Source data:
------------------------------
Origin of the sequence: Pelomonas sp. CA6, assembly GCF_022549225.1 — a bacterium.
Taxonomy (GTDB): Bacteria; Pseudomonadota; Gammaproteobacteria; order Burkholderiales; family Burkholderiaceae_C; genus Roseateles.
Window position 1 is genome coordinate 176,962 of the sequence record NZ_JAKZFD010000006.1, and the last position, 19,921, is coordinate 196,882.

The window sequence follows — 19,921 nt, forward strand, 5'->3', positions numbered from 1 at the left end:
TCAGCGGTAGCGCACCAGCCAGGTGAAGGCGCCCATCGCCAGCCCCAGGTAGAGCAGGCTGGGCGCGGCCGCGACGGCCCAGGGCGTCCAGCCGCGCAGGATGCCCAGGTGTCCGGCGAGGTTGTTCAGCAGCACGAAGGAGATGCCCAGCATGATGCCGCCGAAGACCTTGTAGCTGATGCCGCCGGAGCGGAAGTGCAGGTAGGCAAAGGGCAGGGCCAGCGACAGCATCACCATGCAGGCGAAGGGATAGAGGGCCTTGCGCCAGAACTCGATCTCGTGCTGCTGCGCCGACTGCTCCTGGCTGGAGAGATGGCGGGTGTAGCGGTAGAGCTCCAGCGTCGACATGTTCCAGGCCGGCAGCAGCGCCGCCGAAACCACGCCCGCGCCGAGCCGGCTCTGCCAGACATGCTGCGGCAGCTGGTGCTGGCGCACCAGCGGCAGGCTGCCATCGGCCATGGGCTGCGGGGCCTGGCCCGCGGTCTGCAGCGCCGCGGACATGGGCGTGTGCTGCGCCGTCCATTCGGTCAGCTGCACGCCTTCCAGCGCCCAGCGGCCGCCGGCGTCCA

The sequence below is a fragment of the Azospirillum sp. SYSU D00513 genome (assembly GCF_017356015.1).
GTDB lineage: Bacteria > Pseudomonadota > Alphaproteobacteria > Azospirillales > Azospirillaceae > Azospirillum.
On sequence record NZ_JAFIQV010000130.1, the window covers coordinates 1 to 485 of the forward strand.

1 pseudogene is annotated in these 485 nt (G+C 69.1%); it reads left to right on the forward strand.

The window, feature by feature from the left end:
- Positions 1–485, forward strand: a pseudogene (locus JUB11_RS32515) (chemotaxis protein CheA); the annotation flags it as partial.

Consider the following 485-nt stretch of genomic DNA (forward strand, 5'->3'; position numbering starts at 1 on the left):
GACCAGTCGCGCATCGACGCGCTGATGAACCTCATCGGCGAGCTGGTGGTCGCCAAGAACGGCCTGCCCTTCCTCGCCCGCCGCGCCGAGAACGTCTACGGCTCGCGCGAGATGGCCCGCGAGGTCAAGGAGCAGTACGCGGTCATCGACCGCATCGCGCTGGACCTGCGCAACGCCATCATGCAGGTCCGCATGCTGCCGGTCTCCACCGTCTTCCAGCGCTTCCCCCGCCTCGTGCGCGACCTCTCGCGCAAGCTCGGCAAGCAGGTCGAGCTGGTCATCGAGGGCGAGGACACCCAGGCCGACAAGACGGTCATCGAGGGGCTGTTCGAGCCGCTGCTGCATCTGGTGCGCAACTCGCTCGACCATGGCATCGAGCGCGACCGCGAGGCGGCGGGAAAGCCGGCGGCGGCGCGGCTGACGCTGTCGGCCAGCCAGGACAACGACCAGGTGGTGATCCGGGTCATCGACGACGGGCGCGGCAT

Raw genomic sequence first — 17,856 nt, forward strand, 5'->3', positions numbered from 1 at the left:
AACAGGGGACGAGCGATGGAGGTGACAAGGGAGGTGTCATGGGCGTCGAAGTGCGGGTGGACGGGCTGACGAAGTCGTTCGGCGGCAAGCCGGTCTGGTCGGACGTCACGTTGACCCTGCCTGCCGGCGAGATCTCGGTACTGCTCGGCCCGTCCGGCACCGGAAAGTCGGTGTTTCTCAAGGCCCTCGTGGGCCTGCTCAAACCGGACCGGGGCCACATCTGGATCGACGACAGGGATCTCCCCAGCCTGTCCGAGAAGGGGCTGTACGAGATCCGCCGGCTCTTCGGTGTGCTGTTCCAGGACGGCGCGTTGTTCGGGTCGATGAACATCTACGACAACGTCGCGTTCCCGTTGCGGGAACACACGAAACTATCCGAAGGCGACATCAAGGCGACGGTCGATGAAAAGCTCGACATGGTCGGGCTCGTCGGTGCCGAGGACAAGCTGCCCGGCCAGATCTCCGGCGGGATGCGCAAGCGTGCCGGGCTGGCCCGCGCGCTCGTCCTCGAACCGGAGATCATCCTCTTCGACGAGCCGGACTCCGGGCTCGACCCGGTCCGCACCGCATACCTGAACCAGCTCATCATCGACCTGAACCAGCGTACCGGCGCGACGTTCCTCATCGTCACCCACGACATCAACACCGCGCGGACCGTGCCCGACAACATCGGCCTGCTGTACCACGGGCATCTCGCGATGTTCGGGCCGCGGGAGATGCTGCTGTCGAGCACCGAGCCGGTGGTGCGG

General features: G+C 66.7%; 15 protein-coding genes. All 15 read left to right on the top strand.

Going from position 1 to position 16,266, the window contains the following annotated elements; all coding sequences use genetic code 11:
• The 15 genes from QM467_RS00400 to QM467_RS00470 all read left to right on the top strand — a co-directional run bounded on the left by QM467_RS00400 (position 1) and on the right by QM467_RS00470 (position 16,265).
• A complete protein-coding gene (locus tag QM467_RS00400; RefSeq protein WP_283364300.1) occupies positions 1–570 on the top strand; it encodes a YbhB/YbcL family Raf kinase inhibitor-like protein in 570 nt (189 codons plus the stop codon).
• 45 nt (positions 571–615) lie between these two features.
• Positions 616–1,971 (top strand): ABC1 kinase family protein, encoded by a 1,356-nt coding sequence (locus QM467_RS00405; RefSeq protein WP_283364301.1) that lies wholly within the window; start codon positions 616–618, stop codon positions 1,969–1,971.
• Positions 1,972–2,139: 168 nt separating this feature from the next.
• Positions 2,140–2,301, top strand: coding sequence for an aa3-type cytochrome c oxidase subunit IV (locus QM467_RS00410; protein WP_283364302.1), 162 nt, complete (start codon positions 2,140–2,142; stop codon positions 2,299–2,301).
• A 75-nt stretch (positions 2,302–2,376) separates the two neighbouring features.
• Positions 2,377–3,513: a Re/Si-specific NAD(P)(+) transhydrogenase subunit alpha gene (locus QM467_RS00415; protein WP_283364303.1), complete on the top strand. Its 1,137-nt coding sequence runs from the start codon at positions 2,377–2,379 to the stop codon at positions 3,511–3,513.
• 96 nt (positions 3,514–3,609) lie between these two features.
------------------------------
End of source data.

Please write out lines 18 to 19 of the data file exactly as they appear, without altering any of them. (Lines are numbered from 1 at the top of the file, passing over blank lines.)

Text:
• The 15 genes from QM467_RS00400 to QM467_RS00470 all read left to right on the top strand — a co-directional run bounded on the left by QM467_RS00400 (position 1) and on the right by QM467_RS00470 (position 16,265).
• A complete protein-coding gene (locus tag QM467_RS00400; RefSeq protein WP_283364300.1) occupies positions 1–570 on the top strand; it encodes a YbhB/YbcL family Raf kinase inhibitor-like protein in 570 nt (189 codons plus the stop codon).